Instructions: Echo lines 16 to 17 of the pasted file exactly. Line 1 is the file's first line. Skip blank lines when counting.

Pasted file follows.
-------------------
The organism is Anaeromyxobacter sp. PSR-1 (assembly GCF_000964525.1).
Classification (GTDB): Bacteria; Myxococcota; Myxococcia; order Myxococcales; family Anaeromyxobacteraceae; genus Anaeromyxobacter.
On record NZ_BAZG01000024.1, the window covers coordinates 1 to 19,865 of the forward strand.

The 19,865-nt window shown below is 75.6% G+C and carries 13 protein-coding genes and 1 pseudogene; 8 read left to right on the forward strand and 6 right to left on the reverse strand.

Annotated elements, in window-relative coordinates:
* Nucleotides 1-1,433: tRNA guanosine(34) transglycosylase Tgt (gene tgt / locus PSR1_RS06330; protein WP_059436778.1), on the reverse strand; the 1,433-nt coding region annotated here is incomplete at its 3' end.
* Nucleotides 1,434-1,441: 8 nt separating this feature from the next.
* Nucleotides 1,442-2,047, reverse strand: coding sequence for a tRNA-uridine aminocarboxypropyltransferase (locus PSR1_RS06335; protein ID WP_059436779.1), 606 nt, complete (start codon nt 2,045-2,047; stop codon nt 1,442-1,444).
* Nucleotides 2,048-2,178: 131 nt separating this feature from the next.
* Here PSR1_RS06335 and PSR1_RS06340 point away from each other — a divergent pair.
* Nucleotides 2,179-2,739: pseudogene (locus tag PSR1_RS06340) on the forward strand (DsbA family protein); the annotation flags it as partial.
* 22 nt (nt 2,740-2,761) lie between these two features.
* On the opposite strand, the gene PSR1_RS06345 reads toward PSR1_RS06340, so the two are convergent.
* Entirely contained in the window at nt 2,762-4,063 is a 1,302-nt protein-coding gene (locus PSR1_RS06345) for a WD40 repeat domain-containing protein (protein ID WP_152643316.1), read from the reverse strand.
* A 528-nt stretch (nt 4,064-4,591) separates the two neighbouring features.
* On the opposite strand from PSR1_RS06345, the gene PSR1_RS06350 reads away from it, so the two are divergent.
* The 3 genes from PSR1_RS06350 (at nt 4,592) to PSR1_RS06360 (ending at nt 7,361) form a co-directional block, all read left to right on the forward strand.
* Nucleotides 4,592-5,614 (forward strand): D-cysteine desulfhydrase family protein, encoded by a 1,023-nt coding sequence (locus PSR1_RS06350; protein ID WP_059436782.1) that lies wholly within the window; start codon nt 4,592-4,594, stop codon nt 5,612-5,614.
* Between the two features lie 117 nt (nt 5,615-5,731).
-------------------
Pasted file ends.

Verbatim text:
* On the opposite strand from PSR1_RS06345, the gene PSR1_RS06350 reads away from it, so the two are divergent.
* The 3 genes from PSR1_RS06350 (at nt 4,592) to PSR1_RS06360 (ending at nt 7,361) form a co-directional block, all read left to right on the forward strand.